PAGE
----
Saturday, January 15, 2022
I’ve had two big authorial moments in the past few weeks. The day before Thanksgiving I sent off the final book manuscript of Archaeology of Southwest Afghanistan to the publisher, Edinburgh University Press. Then last week (ironically, on a Christian holiday called Epiphany), I did the same for the chapter I was invited to write for the 6th edition of the Handbook of Qualitative Research on publishing qualitative research. Each was a major step for me as a scholarly writer. Each gave me enormous joy, though maybe the feeling of relief at having each of them finally finished might be a better description. As I pushed the Send button on my computer, each felt like an epiphanal moment.
I’ve written here before about epiphanies, mostly in my career as a dancer. The epiphanal moment in dance was never at the end of the performance for me, when you flash to a stop and the applause from the dark auditorium wells up. Rather, it is the moment just before the curtain opens when the lights go on, the music begins, your nerves are ablaze with anticipation, and you take that first step onstage after months of exhausting work to get ready. Your heart wants to explode with joy as that first step welcomes you to the stage.
Pushing the Send button doesn’t quite have the same electricity but still never fails to send an emotional explosion coursing through my body the moment it is done. Like the dance performance, the aftermath consists of a good meal, a glass of champagne, and a gradual unwinding of all the tension and work that built up to it. Also attached is usually a minor depression as that anticipation and tension dissipates. With the two projects done, that’s been the story this week.
Having spent most of my professional career as a publisher, I’ve discovered that not every profession has these epiphanal moments. The Handbook chapter, for example, is appearing in the sixth edition of a book that I am largely responsible for creating back in the early 1990s. I developed the idea, found the editors, worked with them to shape the book, and pushed its importance to the audience once it was published. It’s been fantastically successful and influential and established the careers of many of the leading people in the field. So the invitation to write a chapter for the latest edition had a satisfying feeling of closure. When each edition of the book appeared, the editors and authors probably spent at least an extended moment of celebration. As a publisher, I spent the aftermath working on the books that were going to appear two years in the future. My reaction has always been “oh, it’s out. Great.” I can’t remember a single moment of emotional rush from when any of the 1500 books that I published appeared. The rewards of any book could only be seen as the sales figures and positive comments rolled in over the succeeding months and years. Hard to pop open a cork over a printout, which was the way you found out about book sales in the prehistoric 1990s.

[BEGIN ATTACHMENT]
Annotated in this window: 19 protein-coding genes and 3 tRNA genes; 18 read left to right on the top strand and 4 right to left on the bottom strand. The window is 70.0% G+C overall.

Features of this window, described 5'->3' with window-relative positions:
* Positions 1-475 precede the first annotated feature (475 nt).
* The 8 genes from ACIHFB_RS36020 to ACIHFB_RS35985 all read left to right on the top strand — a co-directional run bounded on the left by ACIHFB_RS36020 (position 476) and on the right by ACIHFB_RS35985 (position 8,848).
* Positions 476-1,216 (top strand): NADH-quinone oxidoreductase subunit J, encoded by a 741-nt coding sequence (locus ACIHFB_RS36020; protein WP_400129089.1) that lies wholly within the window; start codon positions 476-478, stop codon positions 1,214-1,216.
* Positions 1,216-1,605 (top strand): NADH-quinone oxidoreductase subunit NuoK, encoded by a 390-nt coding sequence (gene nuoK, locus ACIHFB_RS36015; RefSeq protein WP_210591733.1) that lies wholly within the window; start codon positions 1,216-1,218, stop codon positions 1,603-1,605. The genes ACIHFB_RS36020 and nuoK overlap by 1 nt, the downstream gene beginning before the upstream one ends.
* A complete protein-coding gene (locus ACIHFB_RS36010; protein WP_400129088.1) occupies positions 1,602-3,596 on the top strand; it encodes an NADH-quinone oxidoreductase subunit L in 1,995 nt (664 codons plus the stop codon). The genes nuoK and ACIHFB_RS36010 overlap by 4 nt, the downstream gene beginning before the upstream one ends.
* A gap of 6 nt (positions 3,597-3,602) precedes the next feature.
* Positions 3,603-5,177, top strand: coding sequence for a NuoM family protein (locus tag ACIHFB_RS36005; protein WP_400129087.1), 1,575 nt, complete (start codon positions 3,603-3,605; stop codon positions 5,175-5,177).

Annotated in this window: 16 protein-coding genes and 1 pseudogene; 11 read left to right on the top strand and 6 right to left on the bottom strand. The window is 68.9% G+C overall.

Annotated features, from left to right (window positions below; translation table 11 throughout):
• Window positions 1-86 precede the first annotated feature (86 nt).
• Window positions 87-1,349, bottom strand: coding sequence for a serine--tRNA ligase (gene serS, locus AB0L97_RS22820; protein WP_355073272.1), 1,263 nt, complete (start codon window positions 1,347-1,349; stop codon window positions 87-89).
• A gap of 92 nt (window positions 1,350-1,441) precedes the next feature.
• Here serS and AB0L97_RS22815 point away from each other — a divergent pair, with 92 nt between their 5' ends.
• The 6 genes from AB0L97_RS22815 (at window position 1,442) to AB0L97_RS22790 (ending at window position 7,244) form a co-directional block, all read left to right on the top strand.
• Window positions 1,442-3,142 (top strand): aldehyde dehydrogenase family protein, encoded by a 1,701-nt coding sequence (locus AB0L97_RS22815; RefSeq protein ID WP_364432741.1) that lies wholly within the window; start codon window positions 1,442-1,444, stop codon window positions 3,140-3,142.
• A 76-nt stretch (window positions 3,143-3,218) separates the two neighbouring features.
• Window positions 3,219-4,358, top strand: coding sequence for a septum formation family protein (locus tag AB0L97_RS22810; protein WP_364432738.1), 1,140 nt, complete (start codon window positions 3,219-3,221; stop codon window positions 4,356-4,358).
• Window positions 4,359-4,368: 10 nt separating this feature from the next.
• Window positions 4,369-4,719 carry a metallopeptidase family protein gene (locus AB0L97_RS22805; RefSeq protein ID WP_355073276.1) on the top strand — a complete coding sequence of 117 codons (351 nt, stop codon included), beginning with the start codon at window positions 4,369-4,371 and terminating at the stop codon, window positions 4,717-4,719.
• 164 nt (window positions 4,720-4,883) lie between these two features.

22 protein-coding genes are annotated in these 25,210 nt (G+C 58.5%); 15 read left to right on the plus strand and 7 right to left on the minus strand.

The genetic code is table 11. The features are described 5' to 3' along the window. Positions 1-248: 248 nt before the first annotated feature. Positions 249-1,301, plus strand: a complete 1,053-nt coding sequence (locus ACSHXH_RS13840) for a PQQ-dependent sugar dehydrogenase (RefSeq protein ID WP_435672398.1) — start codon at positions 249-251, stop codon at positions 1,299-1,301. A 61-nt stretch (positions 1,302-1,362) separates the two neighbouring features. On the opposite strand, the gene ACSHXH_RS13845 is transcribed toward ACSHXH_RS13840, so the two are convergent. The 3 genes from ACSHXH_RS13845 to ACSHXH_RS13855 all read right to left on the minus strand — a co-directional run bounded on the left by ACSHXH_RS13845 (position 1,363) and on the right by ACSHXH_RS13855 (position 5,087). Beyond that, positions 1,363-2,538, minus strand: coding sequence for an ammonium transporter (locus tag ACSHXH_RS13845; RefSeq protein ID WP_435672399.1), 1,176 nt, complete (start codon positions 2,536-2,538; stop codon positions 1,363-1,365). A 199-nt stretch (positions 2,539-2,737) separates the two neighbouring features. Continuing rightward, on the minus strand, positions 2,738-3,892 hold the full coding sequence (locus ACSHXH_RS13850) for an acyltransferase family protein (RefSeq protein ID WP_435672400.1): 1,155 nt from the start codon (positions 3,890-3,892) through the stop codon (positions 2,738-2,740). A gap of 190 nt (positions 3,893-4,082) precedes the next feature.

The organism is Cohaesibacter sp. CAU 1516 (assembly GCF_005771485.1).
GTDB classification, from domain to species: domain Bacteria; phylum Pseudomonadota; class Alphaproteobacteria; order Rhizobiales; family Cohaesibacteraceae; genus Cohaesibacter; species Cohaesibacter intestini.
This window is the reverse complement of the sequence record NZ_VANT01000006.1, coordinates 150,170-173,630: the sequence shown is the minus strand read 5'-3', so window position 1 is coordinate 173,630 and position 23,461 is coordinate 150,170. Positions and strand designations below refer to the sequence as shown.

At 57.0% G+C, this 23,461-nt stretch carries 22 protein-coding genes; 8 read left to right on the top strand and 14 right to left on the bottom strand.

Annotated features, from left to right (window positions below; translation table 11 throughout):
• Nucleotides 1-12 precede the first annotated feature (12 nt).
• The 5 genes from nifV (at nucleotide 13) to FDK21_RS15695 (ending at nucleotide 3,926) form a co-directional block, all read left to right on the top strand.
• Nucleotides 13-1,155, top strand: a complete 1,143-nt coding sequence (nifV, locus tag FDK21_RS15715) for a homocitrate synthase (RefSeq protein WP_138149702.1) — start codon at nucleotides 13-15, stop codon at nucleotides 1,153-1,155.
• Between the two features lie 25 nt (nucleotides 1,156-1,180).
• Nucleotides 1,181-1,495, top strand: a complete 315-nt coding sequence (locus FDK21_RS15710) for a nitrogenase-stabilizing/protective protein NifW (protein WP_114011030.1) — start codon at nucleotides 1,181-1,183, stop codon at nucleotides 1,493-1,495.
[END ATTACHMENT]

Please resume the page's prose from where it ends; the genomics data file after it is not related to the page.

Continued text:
I gave a presentation to young archaeologists in December on what it would take to jump off an academic career track and into publishing as I did. I gave some of the positives—salary, mobility, a quick promotion ladder, someone else paying your bar bills at a conference—and negatives—lack of autonomy, fixed work schedules, having to prepare budgets. One of those negatives that few of them had probably ever considered was this one—there are no epiphanal moments.
Archaeology’s epiphanies don’t work quite like performers’ moments do. But when you have one, they’re stunning. Some of archaeology’s are well known: discovery of the Sutton Hoo ship as portrayed in the recent movie The Dig, Agamemnon’s mask coming out of the ground at Mycenae. And, of course, Howard Carter’s “I see wonderful things” in the tomb of Tutankhamen. I’ve had a few such moments of my own. I found a rare boundary stone of the ancient Palestinian city of Gezer while I was surveying for that project. It was a heart thumping, jump-up-and-down moment as I yelled to the project director to come see. My friend Oded had found, just the day before, a cache of gold jewelry at another part of the site and was so excited that he ran across the entire mound to tell the dig leaders. Excavating a fifteenth century house in the desert of western Afghanistan, I daily came up with perishable objects 500 years old that archaeologists rarely find: multi-hued clothing, a wooden comb, a swath of hair, a bone bracelet. Each one was stunning and left me with a racing heart.
Outside the work environment, there are those life epiphanies that I share with many others. Weddings, child birth, travel adventures, rich moments with family and friends. We have our share of those as Josh and Elena are each being married in the span of less than a year.
Several friends like Carolyn Ellis, Laurel Richardson, and Ron Pelias have written about those “aha!” moments where writing about your research gives you flashes of insight on what you’re actually writing about. Are those epiphanies? Baby epiphanies? Epiphanitos? I’m signed up to present a paper on this at the qualitative research conference in May. Since it will be a room full of authors, this seems to be a time to remind them of one of the hidden rewards of what they do. How important are those moments for a satisfying life as a writer? I’ll be curious to find out.
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